Temer Scores Big Win With First Vote of Brazil Spending Cap

Updated on
  • Lower house of Congress approved measure by 366 votes to 111
  • Second vote needed in lower house before bill moves to senate

Growing Brazil's Economy

Brazil’s President Michel Temer secured his most important congressional victory to date as the lower house overwhelmingly supported a constitutional amendment that will cap growth in public spending as part of the government’s efforts to tackle a near-record budget deficit.

Lawmakers approved the controversial proposal with 366 votes in favor, while 111 voted against. The government needed a minimum of 308 votes, equivalent to three-fifths of the entire lower house, to support the bill in the first of two rounds of voting. The amendment proposes freezing public spending in real terms, with increases limited to the previous year’s rate of inflation, for at least the next 10 years. 

Monday’s comfortable margin of victory is the most significant sign yet that Temer’s government may have the political support needed to live up to investor expectations. With Brazil mired in a deep economic recession and reeling from a massive corruption scandal, Temer took over from impeached President Dilma Rousseff promising to restore the nation’s battered financial credibility.

Brazil’s business and investor confidence have improved since he took office on an interim basis in May, driving the Ibovespa stock index to a two-year high and extending the real’s world-beating rally this year to 23 percent. But Monday’s vote, which was fiercely opposed by many on the left of Brazilian politics, was Temer’s first major test in Congress since he was confirmed as president at the end of August.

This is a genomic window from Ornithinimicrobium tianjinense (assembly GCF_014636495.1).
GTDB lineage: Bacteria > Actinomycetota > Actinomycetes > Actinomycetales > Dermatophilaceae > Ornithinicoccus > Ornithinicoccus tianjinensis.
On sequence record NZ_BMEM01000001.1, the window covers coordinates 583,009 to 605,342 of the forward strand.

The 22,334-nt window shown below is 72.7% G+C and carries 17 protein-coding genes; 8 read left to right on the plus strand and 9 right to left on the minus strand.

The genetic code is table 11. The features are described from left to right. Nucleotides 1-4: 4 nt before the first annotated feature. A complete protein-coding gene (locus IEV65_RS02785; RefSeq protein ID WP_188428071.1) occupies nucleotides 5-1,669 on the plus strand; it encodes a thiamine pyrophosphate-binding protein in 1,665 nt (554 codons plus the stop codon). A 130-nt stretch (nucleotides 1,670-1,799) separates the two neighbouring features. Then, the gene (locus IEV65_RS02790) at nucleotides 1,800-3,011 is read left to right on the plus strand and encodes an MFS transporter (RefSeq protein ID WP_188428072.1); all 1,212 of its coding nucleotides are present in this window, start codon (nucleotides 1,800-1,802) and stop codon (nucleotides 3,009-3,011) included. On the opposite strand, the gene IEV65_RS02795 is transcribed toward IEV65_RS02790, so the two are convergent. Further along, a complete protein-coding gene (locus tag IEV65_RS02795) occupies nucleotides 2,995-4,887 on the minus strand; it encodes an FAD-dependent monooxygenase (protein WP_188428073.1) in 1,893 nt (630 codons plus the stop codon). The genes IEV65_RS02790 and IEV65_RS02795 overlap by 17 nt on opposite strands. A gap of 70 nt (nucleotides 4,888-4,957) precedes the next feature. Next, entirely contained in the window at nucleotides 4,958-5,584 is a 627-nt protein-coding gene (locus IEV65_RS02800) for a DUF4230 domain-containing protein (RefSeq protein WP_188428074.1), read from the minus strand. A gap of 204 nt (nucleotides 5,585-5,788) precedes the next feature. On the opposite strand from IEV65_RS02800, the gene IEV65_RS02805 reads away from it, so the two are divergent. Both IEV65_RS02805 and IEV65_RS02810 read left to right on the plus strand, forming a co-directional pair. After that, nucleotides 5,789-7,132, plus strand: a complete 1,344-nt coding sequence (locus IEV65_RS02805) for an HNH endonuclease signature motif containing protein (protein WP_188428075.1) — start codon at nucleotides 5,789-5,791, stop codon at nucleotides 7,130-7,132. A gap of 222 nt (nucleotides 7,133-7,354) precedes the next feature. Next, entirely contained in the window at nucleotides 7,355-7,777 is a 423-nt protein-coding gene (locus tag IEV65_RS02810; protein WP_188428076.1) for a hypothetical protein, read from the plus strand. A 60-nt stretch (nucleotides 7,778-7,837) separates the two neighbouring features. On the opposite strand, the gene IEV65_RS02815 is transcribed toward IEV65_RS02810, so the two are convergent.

Both Temer and his finance minister, Henrique Meirelles, personally lobbied legislators to support the amendment. The spending cap, along with a proposal to reform Brazil’s pension system, is the cornerstone of the administration’s plans to tackle a budget deficit of around 10 percent of gross domestic product.

Central bank President Ilan Goldfajn has stated that the progress of additional austerity measures sent to Congress will be one of the factors he’ll consider when his board meets Oct. 18-19 to decide on the Selic, the country’s benchmark interest rate. Traders in Brazil, which has the highest key rate among G-20 nations, bet that the Selic will be cut this month for the first time since 2012.

The decision “should give cover for the monetary policy committee to begin lowering interest rates at this month’s meeting,” Neil Shearing, chief emerging markets economist at Capital Economics, wrote in a note to clients.

Lawmakers debated specific parts of the bill into the early hours of Tuesday morning, without accepting alterations to the main text. A second vote on the spending cap is expected to take place in the lower house by the end of the month. The legislation then goes to the Senate, where it also requires approval by a three-fifths majority in two separate votes.